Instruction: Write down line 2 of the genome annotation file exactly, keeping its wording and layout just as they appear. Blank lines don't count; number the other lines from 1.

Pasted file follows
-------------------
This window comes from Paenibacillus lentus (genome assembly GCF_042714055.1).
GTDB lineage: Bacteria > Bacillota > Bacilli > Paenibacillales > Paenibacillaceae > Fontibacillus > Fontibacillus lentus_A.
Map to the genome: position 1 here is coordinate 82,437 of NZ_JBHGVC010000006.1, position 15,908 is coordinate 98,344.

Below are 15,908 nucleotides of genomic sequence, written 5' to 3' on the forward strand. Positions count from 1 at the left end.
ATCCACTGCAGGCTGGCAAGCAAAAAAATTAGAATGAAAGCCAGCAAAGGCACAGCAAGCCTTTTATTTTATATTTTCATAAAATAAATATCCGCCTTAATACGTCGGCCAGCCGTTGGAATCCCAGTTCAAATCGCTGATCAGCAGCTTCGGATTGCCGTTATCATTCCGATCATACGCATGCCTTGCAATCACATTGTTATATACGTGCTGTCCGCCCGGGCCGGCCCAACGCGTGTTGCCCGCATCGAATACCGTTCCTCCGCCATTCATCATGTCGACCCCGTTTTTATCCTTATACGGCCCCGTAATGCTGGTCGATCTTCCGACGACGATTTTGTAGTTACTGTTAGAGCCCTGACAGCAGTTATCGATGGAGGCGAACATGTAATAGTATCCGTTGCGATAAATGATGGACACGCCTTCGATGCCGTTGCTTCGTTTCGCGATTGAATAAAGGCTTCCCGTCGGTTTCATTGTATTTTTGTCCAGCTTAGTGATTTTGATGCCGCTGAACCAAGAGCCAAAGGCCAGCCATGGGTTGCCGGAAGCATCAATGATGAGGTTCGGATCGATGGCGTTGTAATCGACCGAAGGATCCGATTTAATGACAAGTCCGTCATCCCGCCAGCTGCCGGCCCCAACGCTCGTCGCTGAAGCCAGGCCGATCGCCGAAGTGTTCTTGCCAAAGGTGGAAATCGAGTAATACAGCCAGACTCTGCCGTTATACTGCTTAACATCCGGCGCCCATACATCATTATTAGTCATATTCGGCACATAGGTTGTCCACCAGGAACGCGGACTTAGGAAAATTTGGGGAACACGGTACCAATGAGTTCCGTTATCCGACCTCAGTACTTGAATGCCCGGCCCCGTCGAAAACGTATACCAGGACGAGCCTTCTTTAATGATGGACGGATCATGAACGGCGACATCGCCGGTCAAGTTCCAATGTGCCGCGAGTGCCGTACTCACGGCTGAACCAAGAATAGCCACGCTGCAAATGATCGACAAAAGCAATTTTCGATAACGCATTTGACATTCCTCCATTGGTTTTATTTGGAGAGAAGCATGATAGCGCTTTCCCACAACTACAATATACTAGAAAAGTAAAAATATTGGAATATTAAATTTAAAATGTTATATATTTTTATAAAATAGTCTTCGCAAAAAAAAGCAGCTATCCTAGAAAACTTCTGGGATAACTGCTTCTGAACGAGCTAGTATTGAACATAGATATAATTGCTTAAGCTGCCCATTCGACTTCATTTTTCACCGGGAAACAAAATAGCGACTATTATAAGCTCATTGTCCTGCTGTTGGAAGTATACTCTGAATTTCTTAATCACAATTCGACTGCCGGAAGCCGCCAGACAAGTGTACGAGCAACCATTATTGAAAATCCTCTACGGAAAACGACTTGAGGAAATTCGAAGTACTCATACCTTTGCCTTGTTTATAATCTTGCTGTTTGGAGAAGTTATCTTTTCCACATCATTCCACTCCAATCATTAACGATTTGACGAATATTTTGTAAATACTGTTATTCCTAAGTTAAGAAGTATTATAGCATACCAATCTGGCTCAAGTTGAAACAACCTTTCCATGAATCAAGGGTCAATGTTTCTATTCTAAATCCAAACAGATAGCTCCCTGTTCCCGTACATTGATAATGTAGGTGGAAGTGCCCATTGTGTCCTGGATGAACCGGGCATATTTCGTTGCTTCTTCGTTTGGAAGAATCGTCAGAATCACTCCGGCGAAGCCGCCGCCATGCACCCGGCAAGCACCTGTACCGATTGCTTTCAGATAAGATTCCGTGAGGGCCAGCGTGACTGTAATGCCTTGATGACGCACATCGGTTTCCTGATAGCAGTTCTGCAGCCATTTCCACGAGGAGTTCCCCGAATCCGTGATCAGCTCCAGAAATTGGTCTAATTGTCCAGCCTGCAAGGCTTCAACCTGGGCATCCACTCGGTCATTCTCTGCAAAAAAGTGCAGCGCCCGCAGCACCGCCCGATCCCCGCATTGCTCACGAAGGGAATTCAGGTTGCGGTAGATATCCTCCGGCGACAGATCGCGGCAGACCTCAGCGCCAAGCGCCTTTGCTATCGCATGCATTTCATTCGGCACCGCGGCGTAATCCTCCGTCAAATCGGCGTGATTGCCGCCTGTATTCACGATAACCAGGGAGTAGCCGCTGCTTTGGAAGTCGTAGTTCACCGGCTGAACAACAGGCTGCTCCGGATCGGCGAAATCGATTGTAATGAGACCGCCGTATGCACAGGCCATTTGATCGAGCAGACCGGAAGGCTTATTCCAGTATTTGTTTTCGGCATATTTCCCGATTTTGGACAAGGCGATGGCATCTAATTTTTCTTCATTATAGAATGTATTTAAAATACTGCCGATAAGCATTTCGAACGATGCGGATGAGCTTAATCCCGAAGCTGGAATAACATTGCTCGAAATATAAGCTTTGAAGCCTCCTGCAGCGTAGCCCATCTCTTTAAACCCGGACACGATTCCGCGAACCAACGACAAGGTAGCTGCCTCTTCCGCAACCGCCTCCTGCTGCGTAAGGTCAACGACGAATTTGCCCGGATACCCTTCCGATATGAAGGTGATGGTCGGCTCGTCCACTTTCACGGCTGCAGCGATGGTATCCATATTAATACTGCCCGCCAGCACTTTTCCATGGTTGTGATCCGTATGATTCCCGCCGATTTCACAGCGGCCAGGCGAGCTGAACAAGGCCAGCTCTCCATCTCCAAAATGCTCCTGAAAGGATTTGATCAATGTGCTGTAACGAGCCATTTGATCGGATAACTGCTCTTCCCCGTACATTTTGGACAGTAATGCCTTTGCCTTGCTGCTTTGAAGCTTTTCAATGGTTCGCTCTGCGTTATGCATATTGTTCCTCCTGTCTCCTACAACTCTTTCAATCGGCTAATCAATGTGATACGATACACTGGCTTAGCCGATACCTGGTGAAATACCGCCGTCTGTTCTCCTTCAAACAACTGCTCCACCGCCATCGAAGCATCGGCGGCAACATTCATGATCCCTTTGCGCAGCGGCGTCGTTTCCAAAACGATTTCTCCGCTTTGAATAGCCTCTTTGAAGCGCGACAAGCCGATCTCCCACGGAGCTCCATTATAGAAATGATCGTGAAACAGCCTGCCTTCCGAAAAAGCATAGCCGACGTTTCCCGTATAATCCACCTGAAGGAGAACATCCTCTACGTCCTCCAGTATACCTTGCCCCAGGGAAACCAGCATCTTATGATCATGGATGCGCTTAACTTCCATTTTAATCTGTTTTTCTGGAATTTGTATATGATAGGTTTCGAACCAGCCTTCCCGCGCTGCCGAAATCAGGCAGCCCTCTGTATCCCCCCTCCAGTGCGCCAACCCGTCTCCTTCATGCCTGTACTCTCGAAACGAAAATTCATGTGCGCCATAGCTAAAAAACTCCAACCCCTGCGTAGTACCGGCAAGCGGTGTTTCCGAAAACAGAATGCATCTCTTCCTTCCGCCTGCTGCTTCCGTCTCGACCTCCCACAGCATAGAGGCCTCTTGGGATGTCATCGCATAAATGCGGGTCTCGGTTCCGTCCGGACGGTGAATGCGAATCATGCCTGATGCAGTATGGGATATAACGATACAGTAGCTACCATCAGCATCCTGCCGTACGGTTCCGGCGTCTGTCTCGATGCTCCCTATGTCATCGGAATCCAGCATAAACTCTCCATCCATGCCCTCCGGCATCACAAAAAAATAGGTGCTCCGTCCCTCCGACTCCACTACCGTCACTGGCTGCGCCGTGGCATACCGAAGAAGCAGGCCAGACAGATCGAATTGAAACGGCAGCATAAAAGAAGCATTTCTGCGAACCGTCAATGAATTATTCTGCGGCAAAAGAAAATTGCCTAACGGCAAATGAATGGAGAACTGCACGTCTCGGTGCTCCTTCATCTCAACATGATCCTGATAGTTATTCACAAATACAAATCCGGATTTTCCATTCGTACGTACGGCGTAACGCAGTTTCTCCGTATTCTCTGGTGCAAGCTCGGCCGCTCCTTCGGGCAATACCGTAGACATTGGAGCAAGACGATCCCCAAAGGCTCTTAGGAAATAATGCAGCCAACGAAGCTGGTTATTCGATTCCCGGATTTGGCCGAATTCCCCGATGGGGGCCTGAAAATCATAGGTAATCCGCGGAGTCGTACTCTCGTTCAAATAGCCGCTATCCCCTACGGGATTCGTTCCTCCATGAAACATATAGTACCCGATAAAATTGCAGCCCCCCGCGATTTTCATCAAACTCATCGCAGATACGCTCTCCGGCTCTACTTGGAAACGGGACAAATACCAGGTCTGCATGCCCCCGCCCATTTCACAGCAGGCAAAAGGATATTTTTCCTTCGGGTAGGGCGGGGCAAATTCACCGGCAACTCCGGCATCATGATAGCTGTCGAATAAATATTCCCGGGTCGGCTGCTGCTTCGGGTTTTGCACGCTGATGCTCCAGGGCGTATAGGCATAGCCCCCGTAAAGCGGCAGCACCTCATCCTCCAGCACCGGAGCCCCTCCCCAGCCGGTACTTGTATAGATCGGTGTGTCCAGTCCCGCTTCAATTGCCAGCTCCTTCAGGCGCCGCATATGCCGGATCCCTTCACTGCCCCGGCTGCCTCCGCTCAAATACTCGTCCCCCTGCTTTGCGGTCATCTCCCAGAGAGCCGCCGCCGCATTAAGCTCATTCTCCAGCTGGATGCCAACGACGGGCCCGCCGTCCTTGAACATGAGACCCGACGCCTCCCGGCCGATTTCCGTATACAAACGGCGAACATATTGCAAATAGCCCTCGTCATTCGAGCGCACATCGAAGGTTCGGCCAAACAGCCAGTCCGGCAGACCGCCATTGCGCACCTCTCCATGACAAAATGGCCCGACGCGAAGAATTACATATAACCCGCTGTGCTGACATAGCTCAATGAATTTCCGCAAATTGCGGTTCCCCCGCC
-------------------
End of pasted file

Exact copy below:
GTDB lineage: Bacteria > Bacillota > Bacilli > Paenibacillales > Paenibacillaceae > Fontibacillus > Fontibacillus lentus_A.